Manchester City have signed Jamaica international striker Khadija Shaw on a three-year contract, the type of long-term deal that is becoming increasingly normal in the women’s game as continued investment and growth allows for more than just short-term planning.
Budgetary restraints have long ensured that players have often had to survive season to season in the past, with many clubs rarely knowing if the funds will be available to commit to more than a year at a time. But while that is still an issue for a lot of teams and players, even with the WSL upgrading to a fully professional competition in 2018, longer-term contracts are creeping in at last.
The single biggest reason is increased exposure for the women’s game in recent years, which in turn brings in more money and gives clubs the flexibility to create plans beyond the immediate horizon without the same fear that may one have had about cash running out.
Commercial investments, such as when Barclays signed up as a title sponsor for the WSL in 2019, have been crucial to that change. The new WSL broadcasting deal with Sky Sports and BBC that begins next season will only push that further and it says plenty about the financial robustness of some clubs that they have been comfortable handing out longer deals in the current climate.
Before signing Shaw, Manchester City snared USWNT defender Abby Dahlkemper on a contract until 2023, while Chelsea agreed a two-year deal with the option of a third for Fran Kirby in March. Sam Kerr’s contract with Chelsea agreed at the end of 2019 was also a multi-year deal.
Chelsea striker Bethany England signed a long-term contract last summer and both Katie McCabe and Manuela Zinsberger have penned Arsenal deals until at least 2023 in recent months.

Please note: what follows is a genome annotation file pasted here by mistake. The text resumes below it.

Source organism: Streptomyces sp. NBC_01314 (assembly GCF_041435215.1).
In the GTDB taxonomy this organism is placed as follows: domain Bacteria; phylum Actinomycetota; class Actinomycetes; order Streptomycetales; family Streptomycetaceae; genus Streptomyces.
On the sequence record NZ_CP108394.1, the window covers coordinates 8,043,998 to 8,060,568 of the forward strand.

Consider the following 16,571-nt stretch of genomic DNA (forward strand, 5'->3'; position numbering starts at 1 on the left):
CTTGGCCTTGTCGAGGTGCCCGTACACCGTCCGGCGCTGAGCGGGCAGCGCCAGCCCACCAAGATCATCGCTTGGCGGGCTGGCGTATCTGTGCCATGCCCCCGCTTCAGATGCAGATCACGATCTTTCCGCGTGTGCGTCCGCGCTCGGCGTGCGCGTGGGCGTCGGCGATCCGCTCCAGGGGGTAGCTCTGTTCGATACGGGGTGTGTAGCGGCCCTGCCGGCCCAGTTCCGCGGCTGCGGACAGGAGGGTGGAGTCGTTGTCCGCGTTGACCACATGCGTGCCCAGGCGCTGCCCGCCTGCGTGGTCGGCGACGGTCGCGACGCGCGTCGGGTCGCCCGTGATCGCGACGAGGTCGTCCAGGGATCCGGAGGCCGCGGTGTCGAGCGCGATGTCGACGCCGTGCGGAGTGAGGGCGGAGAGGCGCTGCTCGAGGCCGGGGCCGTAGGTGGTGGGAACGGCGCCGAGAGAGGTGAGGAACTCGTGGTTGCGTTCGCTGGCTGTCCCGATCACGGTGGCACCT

Ella Toone’s contract with Manchester United signed in 2020 runs until 2022 with the option of a third year, and the club recently handed winger Leah Galton a new deal for up to four years.
Longer term contracts are still largely the domain of the bigger WSL clubs, although West Ham have notably tied England defender Grace Fisk to a new two-year deal that runs until 2023.
Arsenal only agreeing a 12-month deal with Leah Williamson this week is more to do with individual uncertainty over her future. The England defender had run down her previous deal and was heavily linked with Lyon, with a short-term contract suggesting she is still contemplating a move.
As well as being beneficial for the players – who can feel more settled because their time won’t be up in a matter of months – coaches, managers and technical staff can rest easier as it makes it less challenging to plan for the future and put a proper vision in place knowing there is less risk of the squad they have built being disbanded at the end of each season.
Not every WSL club has such luxuries just yet, but the league as a whole is heading in that direction and it will only be a matter of time before longer-term planning becomes the norm.